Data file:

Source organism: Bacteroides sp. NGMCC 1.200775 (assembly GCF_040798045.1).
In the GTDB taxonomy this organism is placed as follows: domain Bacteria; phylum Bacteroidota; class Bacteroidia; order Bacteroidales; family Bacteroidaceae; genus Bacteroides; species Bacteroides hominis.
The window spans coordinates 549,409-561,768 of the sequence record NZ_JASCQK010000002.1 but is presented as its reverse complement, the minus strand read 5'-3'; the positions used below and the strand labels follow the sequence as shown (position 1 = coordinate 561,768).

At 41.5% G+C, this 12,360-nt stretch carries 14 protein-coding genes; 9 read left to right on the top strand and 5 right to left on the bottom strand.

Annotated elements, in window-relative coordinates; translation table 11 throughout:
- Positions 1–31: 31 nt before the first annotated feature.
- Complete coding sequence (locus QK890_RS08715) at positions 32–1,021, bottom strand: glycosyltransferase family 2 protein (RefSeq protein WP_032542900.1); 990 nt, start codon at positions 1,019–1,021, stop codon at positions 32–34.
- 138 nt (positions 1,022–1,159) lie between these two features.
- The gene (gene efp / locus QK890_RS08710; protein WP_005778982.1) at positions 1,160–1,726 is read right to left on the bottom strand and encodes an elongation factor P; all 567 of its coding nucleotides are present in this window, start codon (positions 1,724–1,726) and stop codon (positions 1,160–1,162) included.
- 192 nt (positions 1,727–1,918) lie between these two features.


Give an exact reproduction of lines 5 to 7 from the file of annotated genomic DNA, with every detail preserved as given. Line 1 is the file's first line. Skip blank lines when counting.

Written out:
Annotated elements, in window-relative coordinates; translation table 11 throughout:
- Positions 1–31: 31 nt before the first annotated feature.
- Complete coding sequence (locus QK890_RS08715) at positions 32–1,021, bottom strand: glycosyltransferase family 2 protein (RefSeq protein WP_032542900.1); 990 nt, start codon at positions 1,019–1,021, stop codon at positions 32–34.